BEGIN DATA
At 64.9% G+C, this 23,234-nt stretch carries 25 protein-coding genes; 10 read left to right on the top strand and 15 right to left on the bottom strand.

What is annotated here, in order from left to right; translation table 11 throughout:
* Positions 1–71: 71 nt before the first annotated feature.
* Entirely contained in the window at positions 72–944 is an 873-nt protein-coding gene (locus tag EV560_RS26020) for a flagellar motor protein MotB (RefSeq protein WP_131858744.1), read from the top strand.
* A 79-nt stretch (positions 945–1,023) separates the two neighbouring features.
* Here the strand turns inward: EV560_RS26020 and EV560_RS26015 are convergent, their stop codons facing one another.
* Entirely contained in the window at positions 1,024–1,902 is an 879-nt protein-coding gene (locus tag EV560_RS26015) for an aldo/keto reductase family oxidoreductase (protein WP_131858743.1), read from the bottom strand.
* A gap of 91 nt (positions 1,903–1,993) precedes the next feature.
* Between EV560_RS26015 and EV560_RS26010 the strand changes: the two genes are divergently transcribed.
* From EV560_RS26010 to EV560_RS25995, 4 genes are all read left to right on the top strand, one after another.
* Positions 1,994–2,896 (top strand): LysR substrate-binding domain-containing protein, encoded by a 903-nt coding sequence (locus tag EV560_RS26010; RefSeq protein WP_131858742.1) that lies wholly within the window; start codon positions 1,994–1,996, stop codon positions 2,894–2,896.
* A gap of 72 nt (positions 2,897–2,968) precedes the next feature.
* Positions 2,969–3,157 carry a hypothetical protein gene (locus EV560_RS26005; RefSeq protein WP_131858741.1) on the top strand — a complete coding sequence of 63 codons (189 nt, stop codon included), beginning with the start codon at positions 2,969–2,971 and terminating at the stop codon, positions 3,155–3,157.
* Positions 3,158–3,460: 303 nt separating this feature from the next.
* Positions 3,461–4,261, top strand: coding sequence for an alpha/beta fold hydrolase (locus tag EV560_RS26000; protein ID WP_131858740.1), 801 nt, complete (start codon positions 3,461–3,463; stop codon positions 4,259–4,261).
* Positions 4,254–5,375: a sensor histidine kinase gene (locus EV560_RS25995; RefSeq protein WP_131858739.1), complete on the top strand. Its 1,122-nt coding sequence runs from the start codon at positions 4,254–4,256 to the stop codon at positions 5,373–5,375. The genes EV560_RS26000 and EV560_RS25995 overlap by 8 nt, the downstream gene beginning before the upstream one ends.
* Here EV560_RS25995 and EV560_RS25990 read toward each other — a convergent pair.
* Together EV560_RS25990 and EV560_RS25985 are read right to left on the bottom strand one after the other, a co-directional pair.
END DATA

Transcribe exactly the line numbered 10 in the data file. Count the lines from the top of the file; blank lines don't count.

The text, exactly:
* From EV560_RS26010 to EV560_RS25995, 4 genes are all read left to right on the top strand, one after another.